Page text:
Proppants are small, granular additives used in hydraulic fracturing to keep induced fractures open and permeable after the reservoir pressure is lowered; typically sand is used. These materials are designed to resist the closure force across a fracture face and allow fluid to migrate out of the system. While the simple mechanical support of the proppant keeping a fracture open is well understood, the interplay between hydraulic fracturing additives, rock strength, and proppants is still lacking.
Experiments were conducted on Marcellus Shale samples that were cored and saw cut to create an artificial, uniform fracture. 40/70 US Silica White™ proppant was loaded into the fracture. Cores were then subjected to a confining pressure of 20.7 MPa at a temperature of 71°C. Each core was then exposed to either deionized water, simulated hydraulic fracturing fluids, or air and allow to react for a period of 5 days. Each core was scanned using computed tomography (CT) before and after the test to evaluate for proppant embedment. Scanning Electron Microscopy (SEM) was used to take high resolution images of the fracture surfaces after the experiment to evaluate embedment features that occur below the CT scan resolution.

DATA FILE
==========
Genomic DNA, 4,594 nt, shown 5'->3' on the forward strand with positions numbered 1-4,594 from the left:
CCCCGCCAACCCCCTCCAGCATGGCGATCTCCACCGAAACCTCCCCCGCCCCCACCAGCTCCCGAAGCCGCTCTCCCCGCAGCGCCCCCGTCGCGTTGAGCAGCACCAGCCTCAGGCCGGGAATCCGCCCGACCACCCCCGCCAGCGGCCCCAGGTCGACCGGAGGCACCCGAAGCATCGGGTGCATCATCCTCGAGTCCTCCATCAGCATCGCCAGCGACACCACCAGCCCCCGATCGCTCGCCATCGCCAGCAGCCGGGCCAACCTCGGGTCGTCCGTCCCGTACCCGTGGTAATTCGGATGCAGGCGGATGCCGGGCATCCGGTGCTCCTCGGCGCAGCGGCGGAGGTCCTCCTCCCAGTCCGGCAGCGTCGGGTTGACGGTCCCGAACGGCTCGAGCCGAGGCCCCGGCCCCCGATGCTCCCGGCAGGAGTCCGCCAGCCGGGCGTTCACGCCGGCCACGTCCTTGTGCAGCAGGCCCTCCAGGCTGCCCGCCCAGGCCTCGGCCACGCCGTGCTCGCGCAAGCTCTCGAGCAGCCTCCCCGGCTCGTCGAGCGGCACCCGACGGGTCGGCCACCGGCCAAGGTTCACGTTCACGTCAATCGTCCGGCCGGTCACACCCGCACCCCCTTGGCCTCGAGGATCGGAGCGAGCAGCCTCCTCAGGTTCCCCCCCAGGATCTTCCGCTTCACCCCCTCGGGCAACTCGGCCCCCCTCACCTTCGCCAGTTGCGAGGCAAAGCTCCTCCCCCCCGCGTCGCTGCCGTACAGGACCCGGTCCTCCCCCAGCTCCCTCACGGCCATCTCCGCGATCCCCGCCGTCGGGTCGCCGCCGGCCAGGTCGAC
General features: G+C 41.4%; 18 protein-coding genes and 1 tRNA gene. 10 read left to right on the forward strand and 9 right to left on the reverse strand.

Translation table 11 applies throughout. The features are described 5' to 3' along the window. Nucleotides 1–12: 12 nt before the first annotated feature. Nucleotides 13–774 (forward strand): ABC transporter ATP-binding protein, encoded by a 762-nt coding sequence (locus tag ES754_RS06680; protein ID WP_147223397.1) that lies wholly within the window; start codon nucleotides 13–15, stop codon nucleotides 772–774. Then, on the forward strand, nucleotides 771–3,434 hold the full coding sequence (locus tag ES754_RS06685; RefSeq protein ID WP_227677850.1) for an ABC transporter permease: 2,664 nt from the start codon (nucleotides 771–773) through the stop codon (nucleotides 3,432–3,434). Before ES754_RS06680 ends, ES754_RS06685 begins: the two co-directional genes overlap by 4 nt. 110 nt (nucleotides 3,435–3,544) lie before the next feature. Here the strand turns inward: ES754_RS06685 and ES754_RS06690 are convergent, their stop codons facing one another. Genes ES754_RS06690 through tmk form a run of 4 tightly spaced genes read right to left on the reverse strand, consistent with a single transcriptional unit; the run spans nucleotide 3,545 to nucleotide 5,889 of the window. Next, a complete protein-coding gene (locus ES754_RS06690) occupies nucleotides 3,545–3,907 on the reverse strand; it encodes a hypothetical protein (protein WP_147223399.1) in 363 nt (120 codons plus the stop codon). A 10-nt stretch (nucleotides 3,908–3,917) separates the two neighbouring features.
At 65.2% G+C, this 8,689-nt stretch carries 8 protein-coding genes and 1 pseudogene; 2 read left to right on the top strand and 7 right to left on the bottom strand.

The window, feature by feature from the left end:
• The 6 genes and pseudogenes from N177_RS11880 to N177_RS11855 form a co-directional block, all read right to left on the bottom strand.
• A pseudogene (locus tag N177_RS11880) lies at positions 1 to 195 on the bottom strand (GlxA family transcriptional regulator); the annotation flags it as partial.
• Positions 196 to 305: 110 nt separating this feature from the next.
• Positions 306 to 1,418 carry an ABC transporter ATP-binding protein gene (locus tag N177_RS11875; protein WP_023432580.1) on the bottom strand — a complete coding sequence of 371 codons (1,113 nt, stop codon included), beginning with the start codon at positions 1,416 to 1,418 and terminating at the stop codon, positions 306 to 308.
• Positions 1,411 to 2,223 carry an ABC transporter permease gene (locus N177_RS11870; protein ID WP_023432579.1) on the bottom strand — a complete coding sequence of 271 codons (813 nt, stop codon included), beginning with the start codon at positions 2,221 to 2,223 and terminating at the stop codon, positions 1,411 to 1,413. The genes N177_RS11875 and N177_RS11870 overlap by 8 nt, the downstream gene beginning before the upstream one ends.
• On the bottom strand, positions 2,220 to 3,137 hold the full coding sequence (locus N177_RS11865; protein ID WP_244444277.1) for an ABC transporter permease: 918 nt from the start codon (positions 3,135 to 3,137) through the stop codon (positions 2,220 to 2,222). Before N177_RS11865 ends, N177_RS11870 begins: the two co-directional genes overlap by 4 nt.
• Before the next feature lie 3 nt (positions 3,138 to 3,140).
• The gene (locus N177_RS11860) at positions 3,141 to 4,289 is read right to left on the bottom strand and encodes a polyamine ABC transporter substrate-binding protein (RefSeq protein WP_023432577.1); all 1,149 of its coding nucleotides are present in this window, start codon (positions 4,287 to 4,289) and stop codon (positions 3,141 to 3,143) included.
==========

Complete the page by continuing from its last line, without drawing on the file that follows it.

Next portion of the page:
Fractured cores that were filled with air or water did not exhibit mechanical signs of change in the CT or SEM. Rock integrity was not compromised and the proppants performed as designed with very little in the way of crushed proppant or rock material. When the hydraulic fracturing components were added, there were clear signs of indentation on the fracture surface.
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